*** Merrill Lynch estimates that the telecom industry is only using about 2.5% of its capacity. The logic of the Fed’s lower interest rates is that they encourage borrowing and more capital spending. But even at a rate of zero, what sense would it make to add more phone connections?
*** “On the evidence of the late boom,” writes Jim Grant in the NY Times, “the Fed for many years set the rate too low. Thus, a comprehensive measure of investment – including residential construction – has been soaring. Last year, it amounted to more than 18 percent of gross domestic product, the highest percentage since the late 1970s.”
*** “Does the Fed Know Something We Don’t?” asks the Financial Times. While the Fed tries to push down short-term rates, long-term rates are going up. The FT thinks the bond market is telling us that a recovery is coming soon. Maybe. But rising long term rates might also be warning us that the dollar is going down. A small detail, but maybe an important one: the price of gold rose last week too, up $4.50.
*** “The downfall of the dollar has been predicted many times in the past few years,” notes the Financial Times, “and it has not happened yet. When it falls it will both reinforce the slowdown in Europe and Asia and add to the inflationary pressures in the US – possibly restricting the Fed’s ability to cut rates further. If that happens it will no longer be enough for the rest of the world to look to Alan Greenspan to bail them out.”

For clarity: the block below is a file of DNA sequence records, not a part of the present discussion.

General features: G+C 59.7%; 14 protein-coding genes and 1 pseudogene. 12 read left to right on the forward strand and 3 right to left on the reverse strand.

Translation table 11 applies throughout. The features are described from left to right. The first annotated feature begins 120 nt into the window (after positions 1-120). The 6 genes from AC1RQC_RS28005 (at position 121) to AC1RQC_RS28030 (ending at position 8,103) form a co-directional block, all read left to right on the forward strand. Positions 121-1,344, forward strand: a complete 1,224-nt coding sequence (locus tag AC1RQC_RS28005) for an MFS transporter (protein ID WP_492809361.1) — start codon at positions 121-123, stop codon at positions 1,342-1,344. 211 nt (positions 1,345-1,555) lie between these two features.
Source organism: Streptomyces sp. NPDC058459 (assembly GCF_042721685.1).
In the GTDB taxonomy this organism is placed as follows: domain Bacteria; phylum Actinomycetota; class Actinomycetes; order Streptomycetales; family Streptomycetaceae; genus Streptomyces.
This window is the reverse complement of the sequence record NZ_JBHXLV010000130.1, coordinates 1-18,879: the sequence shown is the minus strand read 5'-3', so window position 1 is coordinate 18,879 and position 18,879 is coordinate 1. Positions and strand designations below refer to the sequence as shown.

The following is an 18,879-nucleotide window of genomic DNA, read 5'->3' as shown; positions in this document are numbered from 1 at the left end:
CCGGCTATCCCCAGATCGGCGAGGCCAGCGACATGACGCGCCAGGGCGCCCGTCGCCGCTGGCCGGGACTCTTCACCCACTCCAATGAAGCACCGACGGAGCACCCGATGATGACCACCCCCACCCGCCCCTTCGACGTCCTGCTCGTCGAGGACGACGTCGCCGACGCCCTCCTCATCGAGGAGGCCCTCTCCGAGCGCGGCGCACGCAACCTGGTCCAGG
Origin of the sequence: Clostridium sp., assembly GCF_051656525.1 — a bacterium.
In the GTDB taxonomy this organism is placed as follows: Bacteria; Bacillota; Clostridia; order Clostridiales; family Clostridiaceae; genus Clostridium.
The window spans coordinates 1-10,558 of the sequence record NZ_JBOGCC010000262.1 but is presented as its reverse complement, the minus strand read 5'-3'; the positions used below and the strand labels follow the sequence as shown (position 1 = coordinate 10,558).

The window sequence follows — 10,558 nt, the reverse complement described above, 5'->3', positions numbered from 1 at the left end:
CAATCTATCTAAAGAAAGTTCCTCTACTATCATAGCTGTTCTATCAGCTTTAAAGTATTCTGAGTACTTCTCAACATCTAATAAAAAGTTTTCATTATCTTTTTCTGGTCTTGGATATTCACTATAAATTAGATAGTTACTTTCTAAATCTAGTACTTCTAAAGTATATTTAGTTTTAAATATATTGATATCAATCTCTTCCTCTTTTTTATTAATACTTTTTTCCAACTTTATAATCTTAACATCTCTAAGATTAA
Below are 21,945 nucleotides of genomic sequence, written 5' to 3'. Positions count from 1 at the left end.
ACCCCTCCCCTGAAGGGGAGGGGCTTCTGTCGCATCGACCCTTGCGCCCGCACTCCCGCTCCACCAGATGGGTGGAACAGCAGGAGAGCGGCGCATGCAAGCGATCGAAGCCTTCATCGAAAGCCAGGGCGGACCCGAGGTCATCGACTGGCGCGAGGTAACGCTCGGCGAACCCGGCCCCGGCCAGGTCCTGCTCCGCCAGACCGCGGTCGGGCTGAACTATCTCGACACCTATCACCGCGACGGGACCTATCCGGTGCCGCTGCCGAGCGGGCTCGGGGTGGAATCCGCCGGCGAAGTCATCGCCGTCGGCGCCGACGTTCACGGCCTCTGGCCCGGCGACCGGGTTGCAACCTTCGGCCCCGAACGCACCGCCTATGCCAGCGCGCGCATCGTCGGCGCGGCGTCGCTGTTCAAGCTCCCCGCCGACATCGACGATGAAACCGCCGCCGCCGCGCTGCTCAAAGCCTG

*** “Argentina plans to peg its peso to both the euro and the U.S. dollar,” writes Uncle Harry Schultz. “This event is great PR for the euro, and may be a watershed action, opening the door to others who peg…Hong Kong, for example.” Harry is forecasting euro parity with the dollar… despite European tendencies to politicize.
*** “Everyone in Silicon Valley wants to be a billionaire by age 25,” San Francisco SEC chief Helane Morrison told the International Herald Tribune. Her office is investigating a record number of securities fraud cases, including one against two accountants at Cisco who are accused of moving over 97,000 CSCO shares – perceived to be worth $6.2 million – into their personal trading accounts. Another case involves a couple of ambitious CEOs of another firm who are accused of “figuring out how many more sales were necessary to meet the company’s quarterly projections, then simply making them up.”